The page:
Guests, thank you so much for dropping by to support Marian on Day 4 of the June “12 DAYS OF AUTHORS” Series! It would be awesome if you would pick up a copy of her book above, and after reading, share your review to Amazon. Ensure that you leave her a comment below, and also LIKE her feature before you leave, for your chance to win the grand prize package listed above! We’d both appreciate it if you would share this feature to Twitter and Facebook, as well.
To follow along with the rest of the features in this series, visit the “12 DAYS OF AUTHORS” home page! There will be a new series beginning in July! I’d also love it if you would #follow my site, as well as following me on Twitter @NonnieJules, as my truest joy is in service to others. I’d love to support you, too!
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DISCLAIMER: Any guest material appearing at WATCH NONNIE WRITE! is not edited, proofed or changed in any manner by the the owner of this blog. Material is posted as it is written and submitted. It is not my place to make changes to someone else’s writing, as what I view as needing correcting, just might be the way the author intended the material to read.
Glad to read about another educator making their mark in the literary world.
Randy, thanks for introducing yourself. So, you have had a career as teacher or administrator too. I look forward to getting to know you better. 🙂
I thoroughly enjoyed your memoir. It provides a glimpse into a life most of us will never know. Your honesty and ability to look back is refreshing. Thanks again, Marian, and thanks, Nonnie, for interviewing Marian!
Wanda, again huge thanks for reading and reviewing Mennonite Daughter. I have checked out your website and notice you are in broadcasting and have been in public relations as well. I suspect I will learn more about your love for baseball as I’ve just purchased a copy of Empty Seats. Thanks for the nod here! 🙂
Hello Marian/Marta, I enjoyed your interview and will purchase your book. The Amish and Mennonites have always intrigued me and your book will help to fill in some of the blanks. I do enjoy your sense of humor and thank you for all your support. Enjoy the day! Thank you, too, Nonnie, for another fine episode.
Thanks, John, for the purchase and for your interest in Mennonite life. My memoir details my experience of more than 50 years ago, and much has changed, especially in dress code. One thing Mennonites still espouse is non-resistance, opposition to war. I can see that this stance may be a problem for you, remembering your heroism (and struggles) during the Vietnam war. Thanks again! 🙂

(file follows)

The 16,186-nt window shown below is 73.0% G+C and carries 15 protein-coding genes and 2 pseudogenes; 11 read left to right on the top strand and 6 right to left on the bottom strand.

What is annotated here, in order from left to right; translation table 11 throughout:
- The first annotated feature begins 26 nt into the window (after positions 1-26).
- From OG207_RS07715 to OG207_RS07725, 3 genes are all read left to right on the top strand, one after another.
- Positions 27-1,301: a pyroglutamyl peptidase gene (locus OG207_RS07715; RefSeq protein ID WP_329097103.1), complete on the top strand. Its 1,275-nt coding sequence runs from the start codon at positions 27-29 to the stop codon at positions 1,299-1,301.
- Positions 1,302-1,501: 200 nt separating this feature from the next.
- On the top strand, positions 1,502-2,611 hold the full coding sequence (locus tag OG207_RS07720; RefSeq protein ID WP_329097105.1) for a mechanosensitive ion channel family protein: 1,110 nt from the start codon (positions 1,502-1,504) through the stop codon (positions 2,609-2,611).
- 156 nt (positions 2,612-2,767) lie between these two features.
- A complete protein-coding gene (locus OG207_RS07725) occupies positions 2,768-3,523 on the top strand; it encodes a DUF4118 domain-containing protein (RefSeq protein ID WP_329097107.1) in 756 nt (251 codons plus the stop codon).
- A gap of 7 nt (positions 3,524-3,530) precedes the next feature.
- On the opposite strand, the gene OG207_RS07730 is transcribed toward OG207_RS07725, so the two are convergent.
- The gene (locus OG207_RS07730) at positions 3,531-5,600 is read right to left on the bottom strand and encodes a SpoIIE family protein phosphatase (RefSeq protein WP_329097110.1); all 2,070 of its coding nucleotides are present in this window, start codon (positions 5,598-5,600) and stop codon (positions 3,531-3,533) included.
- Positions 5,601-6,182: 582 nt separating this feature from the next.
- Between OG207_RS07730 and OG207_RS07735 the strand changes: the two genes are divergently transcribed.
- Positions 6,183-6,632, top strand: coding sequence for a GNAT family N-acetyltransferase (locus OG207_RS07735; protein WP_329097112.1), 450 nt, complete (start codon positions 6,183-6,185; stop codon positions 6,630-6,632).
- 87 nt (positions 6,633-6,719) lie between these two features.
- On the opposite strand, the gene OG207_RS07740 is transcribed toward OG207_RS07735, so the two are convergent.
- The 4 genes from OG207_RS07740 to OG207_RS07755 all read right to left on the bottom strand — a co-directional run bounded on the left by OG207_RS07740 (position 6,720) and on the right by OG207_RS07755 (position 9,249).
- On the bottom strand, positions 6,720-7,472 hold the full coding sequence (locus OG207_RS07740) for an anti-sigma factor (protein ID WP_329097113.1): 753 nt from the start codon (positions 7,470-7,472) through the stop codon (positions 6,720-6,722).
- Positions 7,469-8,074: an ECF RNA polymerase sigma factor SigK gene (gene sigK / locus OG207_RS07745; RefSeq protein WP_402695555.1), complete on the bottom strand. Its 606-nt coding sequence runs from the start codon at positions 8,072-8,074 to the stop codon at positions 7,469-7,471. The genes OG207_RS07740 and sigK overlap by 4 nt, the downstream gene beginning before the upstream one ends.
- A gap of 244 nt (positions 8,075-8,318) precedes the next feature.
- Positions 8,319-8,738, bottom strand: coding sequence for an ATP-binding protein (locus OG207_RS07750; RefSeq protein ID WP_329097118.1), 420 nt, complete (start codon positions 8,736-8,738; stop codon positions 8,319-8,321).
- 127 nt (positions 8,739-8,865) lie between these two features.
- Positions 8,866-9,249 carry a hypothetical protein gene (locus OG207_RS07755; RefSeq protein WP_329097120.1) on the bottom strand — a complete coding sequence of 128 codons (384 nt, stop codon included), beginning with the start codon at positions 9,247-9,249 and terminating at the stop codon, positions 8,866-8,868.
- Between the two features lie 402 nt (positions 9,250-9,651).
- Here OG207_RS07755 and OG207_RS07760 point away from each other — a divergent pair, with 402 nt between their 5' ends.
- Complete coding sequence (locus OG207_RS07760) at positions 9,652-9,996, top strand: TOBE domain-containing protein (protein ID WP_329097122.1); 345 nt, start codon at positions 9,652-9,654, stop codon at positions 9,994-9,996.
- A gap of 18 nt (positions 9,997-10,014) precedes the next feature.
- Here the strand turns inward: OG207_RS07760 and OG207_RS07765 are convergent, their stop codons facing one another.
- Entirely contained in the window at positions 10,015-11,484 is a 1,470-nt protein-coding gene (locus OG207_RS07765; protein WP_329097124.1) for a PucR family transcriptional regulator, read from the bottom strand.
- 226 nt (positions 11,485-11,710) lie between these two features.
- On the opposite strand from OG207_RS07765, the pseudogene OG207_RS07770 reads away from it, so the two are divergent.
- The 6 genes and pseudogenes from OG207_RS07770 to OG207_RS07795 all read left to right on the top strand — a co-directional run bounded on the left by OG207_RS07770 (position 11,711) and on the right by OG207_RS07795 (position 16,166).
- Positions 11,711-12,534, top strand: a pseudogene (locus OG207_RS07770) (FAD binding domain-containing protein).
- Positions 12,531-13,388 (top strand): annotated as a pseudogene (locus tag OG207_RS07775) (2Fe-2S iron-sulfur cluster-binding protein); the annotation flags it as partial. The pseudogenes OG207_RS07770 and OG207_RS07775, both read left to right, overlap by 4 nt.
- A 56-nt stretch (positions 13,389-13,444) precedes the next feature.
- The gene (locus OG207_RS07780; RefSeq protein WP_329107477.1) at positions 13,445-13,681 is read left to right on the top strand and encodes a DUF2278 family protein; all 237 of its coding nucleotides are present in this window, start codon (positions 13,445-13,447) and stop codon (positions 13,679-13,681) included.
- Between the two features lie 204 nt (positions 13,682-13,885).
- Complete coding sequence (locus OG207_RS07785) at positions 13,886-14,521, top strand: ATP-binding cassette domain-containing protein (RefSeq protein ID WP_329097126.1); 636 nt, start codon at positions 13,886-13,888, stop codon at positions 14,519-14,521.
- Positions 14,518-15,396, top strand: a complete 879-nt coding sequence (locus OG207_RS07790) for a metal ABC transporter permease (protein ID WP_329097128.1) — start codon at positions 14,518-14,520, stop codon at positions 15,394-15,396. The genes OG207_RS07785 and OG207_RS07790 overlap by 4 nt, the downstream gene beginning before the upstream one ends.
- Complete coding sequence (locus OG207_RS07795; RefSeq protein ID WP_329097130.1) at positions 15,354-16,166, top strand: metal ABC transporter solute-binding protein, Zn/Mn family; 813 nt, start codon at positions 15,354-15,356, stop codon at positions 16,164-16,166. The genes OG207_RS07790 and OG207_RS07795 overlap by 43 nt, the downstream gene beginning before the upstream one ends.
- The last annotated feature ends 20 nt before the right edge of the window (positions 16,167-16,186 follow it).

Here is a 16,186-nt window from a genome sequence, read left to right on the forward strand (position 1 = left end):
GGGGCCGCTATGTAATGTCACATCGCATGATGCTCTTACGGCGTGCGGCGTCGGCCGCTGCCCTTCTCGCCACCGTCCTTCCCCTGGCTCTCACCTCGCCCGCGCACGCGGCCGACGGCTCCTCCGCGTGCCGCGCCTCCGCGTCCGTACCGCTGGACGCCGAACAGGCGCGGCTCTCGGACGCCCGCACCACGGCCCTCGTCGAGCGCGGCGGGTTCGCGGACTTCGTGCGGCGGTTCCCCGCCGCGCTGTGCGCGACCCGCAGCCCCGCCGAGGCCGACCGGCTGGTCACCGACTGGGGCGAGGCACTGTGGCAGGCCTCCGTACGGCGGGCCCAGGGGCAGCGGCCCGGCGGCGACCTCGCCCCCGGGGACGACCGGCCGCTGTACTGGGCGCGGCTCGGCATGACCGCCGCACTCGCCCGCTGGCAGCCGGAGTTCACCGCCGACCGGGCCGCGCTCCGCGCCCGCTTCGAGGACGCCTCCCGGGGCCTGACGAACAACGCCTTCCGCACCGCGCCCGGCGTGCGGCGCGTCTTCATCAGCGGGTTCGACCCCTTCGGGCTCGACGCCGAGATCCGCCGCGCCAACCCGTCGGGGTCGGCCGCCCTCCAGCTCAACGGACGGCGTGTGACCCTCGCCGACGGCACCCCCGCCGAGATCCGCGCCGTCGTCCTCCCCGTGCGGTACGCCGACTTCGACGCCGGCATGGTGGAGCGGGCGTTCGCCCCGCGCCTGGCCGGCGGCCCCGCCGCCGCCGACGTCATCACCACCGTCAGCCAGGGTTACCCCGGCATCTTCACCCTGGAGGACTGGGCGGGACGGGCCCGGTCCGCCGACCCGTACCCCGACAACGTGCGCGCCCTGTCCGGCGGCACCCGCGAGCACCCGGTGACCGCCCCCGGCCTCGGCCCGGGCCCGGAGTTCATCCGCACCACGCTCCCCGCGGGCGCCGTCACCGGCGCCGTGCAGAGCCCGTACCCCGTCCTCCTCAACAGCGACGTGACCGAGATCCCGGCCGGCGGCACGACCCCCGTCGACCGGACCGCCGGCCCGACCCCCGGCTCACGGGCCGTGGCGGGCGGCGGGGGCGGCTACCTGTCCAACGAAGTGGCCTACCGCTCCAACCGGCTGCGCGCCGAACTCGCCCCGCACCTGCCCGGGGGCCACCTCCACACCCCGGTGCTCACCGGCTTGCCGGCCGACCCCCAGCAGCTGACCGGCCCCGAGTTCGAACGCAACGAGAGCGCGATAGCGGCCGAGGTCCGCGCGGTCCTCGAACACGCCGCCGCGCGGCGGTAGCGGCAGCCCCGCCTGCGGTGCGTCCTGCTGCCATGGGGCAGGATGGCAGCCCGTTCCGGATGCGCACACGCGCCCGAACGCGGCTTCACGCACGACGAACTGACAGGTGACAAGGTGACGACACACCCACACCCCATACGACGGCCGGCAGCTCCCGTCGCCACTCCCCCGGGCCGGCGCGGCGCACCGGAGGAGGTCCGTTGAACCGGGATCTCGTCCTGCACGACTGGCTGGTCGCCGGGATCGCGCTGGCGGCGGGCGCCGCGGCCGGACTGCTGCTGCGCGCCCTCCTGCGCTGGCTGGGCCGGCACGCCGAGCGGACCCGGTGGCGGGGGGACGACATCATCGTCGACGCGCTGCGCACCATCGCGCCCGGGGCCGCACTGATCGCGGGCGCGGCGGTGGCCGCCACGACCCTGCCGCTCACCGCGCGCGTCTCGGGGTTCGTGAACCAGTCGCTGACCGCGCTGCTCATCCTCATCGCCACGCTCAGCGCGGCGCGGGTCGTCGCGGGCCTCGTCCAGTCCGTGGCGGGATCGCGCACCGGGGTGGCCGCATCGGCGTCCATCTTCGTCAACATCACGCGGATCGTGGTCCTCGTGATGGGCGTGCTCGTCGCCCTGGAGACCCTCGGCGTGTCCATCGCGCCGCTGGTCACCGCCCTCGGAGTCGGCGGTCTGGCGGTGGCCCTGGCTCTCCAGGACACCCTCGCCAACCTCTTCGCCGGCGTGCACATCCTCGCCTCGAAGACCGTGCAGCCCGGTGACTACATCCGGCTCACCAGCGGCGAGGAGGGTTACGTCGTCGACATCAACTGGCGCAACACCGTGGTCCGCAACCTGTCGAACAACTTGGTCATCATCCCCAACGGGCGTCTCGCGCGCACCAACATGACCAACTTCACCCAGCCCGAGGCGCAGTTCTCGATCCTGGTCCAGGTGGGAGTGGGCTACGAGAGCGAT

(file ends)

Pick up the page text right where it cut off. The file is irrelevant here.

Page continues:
Marian, this is a lovely interview. You just radiate warmth, honesty, and thoughtfulness! I have your book on my kindle and look forward to reading it. We live about 2-1/2 hours from a community in Pennsylvania populated by both Mennonite and Amish people and used to visit there occasionally. I remember beautiful crafts and quilts and “home style” restaurants, which were so delicious. It took courage to write your memoir, and I’m glad it was a healing experience for you. Enjoy your day in the spotlight! Nonnie, thank you for another fascinating interview!
Thank you, Maura Beth. When you read my book, you will have some context for the characters and setting, even though the dress code in my community has been relaxed over the years. I appreciate your support here and for RRBC in general.
Also, I enjoyed your giving me another way to look at forensic science in Edge of Fear, which I have read and reviewed. Thanks again for your insight about the healing aspect of writing my memoir and for the good wishes too! 🙂
Hi Nonnie, so glad you featured Marian on your tour. A nice interview. Marian, I read and like your book because it felt like it came from your heart. I also enjoyed learning more about you. I do look forward to seeing what this collaboration brings to the world. Nice one.
Rox, thanks for reading and reviewing my book, early on in fact. You mentioned that the book came from my heart. Part of the reason for that is that my thoughts had time to “simmer” for decades after I made discoveries that helped me understand my dad better. Thanks for your support of me personally and also doing a splendid job of co-hosting RRBC “Rave Waves”!
Nice to meet you, Marian!
Annette, I just clicked on your website and found the uplifting video, “I am Blessed.” Well, I admire your attitude of gratitude and look forward to getting to know you better. Thanks for chiming in!